Most little girls, it seems, want to grow up far faster than their bodies naturally do. Most every one can remember a private incident of make up and bra-stuffing to see what she might look like with womanly curves and a grown up style. Ah, the perils of getting what you wish for. Natsumi is your ordinary 5th grader, though she’s perhaps a bit more anxious than most girls to fill out and get sassy outfits. After being jilted (in her eyes) by her latest crush–the dreamy, 20-something hair dresser Yashiki–and being told she’s not adult enough to get free samples of nuts at the mall, she flips out, grabs the samples, and runs home to weep in private. Little does she know that these nuts are different – by the next morning, she’s grown into a drop-dead gorgeous teenager, and by the next evening she’s modeled and been on her first date. Teenhood is only temporary, however, as by the time she gets home she’s back to her 5th grader self. Soon she figures out that the nuts are the key – eat one and she’s a teen for almost a day. Once the scientist who mistakenly sent out the nuts finds her, though, Natsumi is starting to realize not only that there may be a price for sudden adulthood, but that maybe she’s not ready for adulthood just yet. Her best friend Asuma, accustomed to Natsumi’s obsessions with growing up, is at first astounded by his friend’s changes and then worried about its eventual consequences. He acts as her conscience and support even when he’s undoubtedly embarrassed and flustered by her new body and harboring his own not so hidden crush on her not matter what she looks like.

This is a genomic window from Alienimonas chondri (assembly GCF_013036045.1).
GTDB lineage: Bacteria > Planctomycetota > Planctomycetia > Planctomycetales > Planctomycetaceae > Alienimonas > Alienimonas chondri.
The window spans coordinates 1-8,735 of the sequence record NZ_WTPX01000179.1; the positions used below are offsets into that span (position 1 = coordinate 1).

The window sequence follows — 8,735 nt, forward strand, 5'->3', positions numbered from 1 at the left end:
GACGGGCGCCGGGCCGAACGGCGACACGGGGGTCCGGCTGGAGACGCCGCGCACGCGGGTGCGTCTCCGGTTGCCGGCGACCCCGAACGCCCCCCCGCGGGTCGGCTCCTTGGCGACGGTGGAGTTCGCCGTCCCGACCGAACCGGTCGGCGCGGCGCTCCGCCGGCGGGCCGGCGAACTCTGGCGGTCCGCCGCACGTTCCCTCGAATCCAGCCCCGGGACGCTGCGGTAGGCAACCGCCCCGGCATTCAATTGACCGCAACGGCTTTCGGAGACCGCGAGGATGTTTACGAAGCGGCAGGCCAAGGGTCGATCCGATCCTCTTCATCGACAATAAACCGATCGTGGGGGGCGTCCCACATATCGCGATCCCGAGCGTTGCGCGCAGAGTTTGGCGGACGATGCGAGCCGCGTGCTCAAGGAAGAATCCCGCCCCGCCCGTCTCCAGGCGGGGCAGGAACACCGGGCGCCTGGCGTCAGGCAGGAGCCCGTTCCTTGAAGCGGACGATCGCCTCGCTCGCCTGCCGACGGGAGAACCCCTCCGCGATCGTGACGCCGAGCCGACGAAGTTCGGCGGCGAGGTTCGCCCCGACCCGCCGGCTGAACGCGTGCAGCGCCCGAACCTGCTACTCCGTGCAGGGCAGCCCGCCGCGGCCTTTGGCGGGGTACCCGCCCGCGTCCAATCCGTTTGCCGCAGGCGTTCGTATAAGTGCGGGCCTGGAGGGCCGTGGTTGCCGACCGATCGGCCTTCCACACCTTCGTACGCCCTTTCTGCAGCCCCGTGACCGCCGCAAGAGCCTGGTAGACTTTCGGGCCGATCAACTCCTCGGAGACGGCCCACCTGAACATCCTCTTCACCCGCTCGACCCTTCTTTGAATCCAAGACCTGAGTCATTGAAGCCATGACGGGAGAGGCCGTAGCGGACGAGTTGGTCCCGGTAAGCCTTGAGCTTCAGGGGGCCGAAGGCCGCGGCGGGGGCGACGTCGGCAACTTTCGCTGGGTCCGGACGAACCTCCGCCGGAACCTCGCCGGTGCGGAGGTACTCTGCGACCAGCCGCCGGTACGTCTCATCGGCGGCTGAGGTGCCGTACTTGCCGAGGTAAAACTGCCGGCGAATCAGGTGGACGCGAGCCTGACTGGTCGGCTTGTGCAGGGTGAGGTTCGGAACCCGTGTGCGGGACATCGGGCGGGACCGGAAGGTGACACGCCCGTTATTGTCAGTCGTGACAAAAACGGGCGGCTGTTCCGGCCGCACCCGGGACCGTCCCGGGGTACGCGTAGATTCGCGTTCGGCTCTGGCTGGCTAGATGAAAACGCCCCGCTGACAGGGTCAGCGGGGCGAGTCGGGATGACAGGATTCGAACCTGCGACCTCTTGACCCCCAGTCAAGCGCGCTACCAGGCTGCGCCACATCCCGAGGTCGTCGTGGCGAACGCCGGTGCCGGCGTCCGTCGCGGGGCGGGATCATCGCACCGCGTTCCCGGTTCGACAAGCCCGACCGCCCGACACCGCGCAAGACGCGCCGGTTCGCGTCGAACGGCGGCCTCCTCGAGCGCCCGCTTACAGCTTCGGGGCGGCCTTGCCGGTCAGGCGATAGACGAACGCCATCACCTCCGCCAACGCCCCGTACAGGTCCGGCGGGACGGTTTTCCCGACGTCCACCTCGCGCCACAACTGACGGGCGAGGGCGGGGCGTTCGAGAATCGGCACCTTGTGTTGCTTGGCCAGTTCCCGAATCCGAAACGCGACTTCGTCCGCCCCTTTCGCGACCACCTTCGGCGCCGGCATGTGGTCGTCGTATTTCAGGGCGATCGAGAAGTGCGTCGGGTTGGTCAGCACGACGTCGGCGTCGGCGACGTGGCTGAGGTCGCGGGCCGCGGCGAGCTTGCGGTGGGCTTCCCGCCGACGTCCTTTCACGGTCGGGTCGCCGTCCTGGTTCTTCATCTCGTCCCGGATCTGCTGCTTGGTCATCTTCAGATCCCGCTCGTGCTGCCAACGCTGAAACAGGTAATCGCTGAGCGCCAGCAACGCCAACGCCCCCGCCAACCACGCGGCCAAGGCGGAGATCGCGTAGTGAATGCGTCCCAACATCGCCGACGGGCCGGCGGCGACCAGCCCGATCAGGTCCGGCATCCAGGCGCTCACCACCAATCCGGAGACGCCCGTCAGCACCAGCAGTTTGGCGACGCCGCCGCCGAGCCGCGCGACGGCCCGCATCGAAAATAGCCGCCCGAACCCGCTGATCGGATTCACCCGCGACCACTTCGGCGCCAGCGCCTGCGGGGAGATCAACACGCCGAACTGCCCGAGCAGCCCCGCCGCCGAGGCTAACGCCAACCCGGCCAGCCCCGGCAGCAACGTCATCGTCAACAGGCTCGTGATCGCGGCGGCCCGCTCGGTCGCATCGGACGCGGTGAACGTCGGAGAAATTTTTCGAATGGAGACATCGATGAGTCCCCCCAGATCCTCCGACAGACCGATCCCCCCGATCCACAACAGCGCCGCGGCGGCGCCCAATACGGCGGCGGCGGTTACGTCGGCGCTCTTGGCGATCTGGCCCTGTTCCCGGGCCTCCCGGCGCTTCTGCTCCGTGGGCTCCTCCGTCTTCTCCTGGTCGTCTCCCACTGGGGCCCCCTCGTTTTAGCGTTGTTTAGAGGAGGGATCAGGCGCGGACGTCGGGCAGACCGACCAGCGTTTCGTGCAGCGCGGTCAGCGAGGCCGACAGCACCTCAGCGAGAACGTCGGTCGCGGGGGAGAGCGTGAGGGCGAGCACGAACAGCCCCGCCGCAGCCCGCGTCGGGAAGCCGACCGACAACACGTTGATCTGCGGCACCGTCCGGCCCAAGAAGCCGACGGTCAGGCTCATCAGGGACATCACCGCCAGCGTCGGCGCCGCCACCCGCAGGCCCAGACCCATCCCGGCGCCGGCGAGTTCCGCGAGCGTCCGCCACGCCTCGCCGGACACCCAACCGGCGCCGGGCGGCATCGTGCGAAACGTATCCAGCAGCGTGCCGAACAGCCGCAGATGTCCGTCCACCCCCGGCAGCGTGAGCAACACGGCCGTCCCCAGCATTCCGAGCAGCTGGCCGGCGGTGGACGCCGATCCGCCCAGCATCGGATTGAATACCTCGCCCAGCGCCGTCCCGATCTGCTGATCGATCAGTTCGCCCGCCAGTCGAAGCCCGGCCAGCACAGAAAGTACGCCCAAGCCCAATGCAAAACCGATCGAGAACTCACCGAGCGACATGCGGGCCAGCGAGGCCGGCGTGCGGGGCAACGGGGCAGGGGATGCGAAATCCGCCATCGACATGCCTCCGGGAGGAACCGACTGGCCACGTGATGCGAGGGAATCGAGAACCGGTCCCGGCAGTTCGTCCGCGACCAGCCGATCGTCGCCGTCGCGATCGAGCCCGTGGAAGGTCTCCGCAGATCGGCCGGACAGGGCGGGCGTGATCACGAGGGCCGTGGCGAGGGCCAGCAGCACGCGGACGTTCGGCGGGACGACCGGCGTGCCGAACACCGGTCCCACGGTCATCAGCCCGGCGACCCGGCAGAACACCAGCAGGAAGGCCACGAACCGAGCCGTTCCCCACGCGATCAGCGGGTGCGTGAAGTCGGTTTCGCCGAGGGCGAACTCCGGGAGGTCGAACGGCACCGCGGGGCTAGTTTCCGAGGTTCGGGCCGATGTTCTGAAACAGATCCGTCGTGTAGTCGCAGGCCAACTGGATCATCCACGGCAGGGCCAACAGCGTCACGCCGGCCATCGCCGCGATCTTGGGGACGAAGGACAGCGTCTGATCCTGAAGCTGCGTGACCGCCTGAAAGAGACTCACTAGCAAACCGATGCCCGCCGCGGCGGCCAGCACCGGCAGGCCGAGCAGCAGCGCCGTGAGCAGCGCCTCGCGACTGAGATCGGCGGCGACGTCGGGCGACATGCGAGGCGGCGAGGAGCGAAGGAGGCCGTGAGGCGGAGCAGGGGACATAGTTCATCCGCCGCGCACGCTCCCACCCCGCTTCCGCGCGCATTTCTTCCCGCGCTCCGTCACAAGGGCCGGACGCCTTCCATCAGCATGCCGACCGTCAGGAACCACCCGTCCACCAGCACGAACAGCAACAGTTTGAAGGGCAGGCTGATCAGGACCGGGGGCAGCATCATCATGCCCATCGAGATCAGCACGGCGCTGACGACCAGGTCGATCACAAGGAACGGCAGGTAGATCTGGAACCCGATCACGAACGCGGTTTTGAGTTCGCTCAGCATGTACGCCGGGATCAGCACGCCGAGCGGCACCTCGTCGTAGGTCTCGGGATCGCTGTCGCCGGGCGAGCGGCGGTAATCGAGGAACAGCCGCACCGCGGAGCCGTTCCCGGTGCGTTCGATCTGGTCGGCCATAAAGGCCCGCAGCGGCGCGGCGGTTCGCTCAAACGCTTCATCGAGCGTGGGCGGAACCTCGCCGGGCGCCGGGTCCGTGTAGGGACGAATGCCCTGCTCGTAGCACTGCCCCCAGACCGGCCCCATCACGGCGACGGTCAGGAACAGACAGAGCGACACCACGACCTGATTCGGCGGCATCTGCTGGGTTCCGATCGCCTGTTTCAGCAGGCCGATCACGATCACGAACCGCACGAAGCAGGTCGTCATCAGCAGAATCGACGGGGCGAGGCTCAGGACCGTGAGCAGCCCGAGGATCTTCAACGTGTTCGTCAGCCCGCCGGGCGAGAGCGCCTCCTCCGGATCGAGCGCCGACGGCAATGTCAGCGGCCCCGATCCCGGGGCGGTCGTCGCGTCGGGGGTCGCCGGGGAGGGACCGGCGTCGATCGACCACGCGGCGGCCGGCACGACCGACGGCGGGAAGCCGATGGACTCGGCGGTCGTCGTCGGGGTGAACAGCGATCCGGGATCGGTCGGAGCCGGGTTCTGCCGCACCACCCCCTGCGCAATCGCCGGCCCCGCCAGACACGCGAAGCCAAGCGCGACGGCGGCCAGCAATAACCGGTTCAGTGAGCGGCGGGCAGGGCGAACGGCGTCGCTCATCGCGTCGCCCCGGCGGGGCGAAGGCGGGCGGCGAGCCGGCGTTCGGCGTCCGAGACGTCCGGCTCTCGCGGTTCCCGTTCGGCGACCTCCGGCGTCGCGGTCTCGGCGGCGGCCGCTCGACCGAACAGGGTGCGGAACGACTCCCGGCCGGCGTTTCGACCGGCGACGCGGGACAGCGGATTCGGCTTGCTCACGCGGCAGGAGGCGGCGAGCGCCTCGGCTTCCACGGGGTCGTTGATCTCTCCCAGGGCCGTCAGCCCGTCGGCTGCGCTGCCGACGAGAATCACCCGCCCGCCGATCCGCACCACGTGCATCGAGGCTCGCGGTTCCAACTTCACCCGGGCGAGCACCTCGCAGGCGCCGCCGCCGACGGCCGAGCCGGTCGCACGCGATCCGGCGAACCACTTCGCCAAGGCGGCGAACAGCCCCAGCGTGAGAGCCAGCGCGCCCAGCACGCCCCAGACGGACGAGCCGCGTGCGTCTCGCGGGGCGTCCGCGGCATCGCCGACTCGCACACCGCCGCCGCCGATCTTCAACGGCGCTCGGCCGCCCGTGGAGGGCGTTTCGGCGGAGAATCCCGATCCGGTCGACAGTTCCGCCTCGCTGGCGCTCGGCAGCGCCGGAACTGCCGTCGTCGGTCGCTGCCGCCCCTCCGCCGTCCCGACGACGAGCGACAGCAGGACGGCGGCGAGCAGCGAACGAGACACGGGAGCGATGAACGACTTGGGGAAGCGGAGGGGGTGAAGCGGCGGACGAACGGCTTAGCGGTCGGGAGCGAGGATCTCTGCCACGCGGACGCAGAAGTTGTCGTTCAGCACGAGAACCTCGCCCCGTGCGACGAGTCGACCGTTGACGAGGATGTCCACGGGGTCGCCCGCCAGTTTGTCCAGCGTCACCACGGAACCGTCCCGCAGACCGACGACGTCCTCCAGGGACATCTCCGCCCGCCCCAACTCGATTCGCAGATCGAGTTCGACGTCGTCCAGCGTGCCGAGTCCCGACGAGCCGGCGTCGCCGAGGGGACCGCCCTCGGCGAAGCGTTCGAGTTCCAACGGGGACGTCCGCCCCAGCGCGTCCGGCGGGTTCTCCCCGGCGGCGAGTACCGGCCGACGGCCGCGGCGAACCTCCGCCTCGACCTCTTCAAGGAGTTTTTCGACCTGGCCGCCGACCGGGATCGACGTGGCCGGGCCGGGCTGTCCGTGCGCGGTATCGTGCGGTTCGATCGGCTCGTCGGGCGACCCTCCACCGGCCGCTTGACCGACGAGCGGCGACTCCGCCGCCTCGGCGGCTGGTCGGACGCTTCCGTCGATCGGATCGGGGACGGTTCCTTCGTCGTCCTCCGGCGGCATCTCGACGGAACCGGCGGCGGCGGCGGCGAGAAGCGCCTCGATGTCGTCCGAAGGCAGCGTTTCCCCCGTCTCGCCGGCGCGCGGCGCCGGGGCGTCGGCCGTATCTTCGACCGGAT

This comedy is often hilarious and very silly, but also focuses in on the problems that come with trying to live as an adult when you don’t have the experiences to back you up. There are moments that get a little unsettling for western readers, especially when the bikini clad Natsumi does the usual manga pratfall and ends up on top of young Asuma. Nonetheless, most of the sexual tension is more embarrassment than anything else, and Natsumi is usually good at figuring out when she isn’t ready for aspects of her new life as a teen model. Rated for ages ten and up, I’d say this story is most suited for middle school ages rather than any younger.